“That’s definitely one of the biggest challenges people have,” she continues. “They tend to have too much stuff. So it’s editing, organizing, getting rid of things you don’t need or love, and arranging the things you do.” She suggests gathering up all the “stuff,” starting with a clean slate, and putting rooms back together with a more streamlined look.

In a living room with a wall of bookshelves, for instance, the sisters recommend taking out some of the books and instead displaying some favorite objects, perhaps collections. Also, allow some “breathing room” on the shelves rather than packing them. The effect is instantly to lighten and invigorate the room with more points of interest.

“There are so many things you can do,” enthuses Michelle. “Sometimes people just don’t know where to start. It’s simple enough to take a painting they love, or a rug handed down to them, and build a room around that.”

“You also are trying to find out how they use the space,” notes Nicolette. “Sometimes people sort of clump a lot of activities into one space when they might move some things to a different room.”

One idea that may seem radical to traditionalists: Repurpose entire rooms. For example, swap a master bedroom with a study. The former tends to be larger; why not make it a multifunctional space, such as an office and a sewing or art-making area, or a yoga corner? Why not stuff your queen- or king-sized bed into a small room? After all, its main purpose is for sleeping. What’s the point of all that extra space?

The “2 P’s” charge $25 an hour for housekeeping and $55 an hour for redesigning and decorating. “And that’s a steal around here!” declares Michelle, who notes that the sisters sometimes barter their services.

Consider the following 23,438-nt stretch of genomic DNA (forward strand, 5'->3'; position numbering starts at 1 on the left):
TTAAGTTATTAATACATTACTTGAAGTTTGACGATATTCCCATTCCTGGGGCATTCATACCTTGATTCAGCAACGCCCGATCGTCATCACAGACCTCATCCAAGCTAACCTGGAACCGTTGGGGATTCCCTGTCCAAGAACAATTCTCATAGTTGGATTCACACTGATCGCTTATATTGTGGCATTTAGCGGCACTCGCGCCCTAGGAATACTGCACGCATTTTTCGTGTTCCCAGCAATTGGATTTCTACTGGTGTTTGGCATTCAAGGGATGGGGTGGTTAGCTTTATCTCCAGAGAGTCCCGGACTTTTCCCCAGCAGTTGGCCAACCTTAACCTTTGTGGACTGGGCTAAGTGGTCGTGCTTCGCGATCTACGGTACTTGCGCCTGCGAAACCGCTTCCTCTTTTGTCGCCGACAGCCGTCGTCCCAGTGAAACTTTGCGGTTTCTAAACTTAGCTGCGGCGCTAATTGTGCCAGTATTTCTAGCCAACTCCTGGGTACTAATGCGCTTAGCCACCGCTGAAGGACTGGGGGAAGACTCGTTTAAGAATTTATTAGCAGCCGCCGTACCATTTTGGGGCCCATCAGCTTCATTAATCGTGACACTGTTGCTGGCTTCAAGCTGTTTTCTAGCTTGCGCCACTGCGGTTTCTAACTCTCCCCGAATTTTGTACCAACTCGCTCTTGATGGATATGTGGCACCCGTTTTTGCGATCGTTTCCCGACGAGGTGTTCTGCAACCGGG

The most satisfying thing about their chosen occupation? “The transformation of a space,” says Nicolette without hesitation. “You walk into a slightly unorganized, not-put-together room … you make it into a cohesive space, and then you see the look on a client’s face. That’s such a great feeling.”

“It makes people feel better about themselves,” adds Michelle. “That whole home-is-where-the-heart-is thing is really true. I just think it’s really important to have a place to come home to and refuel. And when you have people come over,” she concludes, “there’s nothing like having them come in and say, ‘This is really you.’”

Home and Garden Issue

Mud season is over, spring has sprung, and all across the state Vermonters are … back in the dirt. Soil, that is. Tilling it, planting flowers and food in it, and, in the case of the Vermont Compost Co., selling it. In this issue we go indoors to consider low-budget decorating tips and eco-friendly window treatments; outdoors to visit a profitable Vermont farm and a wannabe eco village; and underground to a root cellar. Finally, master gardener Barbara Richardson talks container crops, because not all of us can plot our produce. No place like home.

- Pamela Polston

This is just one article from our May 13, 2009 Home and Garden Issue. Click here for more Home and Garden stories.

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About The Author

Pamela Polston

Pamela Polston

Pamela Polston is a cofounder and the Art Editor of Seven Days. In 2015, she was inducted into the New England Newspaper Hall of Fame.

About the Artist

Matthew Thorsen

Matthew Thorsen

Matthew Thorsen was a photographer for Seven Days 1995-2018. Read all about his life and work here.